Photo Credit: Dr. Seuss/Instagram

Dr. Seus has found himself on the chopping block right at the end of Black History Month with a number if his books being discontinued over racist imagery. The 6 books being taken out of print include “And to Think That I Saw It on Mulberry Street” and “Scrambled Eggs Super!” that are said to “portray people in ways that are hurtful and wrong” by Dr. Seuss Enterprises, the organization responsible with maintaining the author’s legacy. They also chose to stop selling “If I Ran the Zoo,” “McElligot’s Pool,” “On Beyond Zebra!” and “The Cat’s Quizzer” after consulting those in the education field.

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Now for those who have been paying attention, this is nothing new. Calls for pulling Dr. Seus books have been going on for years as well as racist caricatures in his work have long been called out. And it’s hardly the only one. Personally, I think these books shouldn’t be completely removed but at least possibly at an older age kept around to explain in context what type of stereotypes and biases went into writing those books in respect of the time. And why does this matter?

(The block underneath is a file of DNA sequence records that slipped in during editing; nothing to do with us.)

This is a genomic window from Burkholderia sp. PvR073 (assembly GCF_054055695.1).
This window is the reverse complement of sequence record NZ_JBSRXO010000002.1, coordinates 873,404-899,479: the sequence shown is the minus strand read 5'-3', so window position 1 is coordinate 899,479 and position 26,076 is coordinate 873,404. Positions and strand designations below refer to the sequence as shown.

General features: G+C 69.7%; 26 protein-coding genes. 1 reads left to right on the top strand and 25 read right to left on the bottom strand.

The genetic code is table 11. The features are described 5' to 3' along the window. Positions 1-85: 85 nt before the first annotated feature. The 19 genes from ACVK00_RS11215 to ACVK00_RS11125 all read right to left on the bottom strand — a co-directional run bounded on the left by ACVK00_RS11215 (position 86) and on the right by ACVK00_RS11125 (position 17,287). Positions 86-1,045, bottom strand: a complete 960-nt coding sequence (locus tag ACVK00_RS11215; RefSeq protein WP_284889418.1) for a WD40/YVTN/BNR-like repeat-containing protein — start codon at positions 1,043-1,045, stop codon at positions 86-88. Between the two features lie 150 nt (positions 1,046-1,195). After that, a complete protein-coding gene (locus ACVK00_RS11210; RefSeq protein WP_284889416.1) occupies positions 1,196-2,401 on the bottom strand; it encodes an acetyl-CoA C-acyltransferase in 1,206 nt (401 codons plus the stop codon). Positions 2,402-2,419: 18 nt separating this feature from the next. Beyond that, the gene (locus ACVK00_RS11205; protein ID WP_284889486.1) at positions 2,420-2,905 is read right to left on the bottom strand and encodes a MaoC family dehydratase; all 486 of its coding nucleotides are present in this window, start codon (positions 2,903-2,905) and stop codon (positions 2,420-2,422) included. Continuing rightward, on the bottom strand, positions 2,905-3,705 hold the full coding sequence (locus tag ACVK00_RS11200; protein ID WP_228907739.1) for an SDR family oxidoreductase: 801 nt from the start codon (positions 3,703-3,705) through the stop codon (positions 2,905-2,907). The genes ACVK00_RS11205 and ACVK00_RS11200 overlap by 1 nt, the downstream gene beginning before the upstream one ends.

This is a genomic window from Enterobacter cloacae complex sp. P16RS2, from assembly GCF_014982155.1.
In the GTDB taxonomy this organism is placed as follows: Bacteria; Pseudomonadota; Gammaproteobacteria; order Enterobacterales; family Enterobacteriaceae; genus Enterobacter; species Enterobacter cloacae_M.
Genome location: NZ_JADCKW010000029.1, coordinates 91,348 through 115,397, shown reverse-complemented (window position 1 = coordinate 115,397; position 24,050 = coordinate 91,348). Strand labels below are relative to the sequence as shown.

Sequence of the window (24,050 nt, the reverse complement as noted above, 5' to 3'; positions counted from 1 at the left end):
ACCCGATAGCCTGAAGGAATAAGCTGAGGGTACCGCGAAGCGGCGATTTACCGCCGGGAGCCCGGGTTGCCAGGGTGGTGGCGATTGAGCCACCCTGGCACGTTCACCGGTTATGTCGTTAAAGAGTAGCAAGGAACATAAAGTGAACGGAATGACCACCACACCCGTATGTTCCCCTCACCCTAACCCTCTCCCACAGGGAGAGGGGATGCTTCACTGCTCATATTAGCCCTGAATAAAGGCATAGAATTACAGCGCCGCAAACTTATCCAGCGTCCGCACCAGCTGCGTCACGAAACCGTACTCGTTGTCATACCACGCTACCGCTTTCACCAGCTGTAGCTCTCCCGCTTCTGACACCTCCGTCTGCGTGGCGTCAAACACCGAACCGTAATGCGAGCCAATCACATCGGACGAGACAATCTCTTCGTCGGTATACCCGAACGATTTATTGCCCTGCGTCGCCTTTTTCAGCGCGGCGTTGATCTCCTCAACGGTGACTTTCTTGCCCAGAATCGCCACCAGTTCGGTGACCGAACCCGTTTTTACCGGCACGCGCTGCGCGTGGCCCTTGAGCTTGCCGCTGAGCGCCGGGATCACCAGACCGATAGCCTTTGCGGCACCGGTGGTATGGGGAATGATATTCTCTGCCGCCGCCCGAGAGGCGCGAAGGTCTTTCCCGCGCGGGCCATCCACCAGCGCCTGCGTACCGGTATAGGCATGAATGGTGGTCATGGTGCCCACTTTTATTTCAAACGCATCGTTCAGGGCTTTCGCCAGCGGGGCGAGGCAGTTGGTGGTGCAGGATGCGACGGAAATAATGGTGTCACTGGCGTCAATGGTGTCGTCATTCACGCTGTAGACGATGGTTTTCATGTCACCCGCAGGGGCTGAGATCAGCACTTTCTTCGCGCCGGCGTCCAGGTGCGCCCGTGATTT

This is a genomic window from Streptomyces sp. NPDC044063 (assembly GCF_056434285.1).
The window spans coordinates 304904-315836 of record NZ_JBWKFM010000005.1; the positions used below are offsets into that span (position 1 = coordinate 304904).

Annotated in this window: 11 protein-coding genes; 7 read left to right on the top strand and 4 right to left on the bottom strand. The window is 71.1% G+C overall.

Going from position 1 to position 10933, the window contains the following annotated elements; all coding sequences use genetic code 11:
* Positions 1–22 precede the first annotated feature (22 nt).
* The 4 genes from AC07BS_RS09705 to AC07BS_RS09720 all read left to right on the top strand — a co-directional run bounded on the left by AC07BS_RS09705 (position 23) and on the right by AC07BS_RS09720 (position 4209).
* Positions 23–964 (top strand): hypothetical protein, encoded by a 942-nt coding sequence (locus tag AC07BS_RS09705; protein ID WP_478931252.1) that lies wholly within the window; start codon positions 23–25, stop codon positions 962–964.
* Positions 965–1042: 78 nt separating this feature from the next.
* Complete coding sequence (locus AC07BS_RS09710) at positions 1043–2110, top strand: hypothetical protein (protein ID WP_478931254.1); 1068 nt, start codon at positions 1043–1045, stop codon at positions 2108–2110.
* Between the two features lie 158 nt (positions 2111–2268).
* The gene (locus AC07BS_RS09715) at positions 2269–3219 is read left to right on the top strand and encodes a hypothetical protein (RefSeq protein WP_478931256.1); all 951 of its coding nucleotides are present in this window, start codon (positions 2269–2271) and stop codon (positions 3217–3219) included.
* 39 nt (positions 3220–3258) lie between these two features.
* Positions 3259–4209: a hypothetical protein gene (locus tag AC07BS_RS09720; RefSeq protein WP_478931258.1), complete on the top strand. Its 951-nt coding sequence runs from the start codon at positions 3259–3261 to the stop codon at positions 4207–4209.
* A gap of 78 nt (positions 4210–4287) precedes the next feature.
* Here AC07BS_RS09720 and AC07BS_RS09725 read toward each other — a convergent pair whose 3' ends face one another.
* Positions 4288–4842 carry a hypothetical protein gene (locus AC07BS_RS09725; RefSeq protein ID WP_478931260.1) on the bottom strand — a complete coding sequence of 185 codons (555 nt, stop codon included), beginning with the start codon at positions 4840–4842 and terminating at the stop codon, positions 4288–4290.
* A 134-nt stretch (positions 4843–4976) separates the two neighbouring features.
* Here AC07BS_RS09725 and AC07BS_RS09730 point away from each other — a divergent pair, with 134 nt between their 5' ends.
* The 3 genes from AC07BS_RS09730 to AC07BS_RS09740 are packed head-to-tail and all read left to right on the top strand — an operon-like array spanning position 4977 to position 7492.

As we are all analyzing racism, equality, etc. today, it is important to understand where a lot of these ideas and stereotypes come from and how are people being influenced unnecessarily with racial mischaracterizing. We know that a lot of older cartoons did it and the author of Webster’s second dictionary in the 1930s, Noah Webster described blacks and indians disparagingly in textbooks so these old texts that were once accepted need to be analyzed again today. Not doing so continues the status quo.

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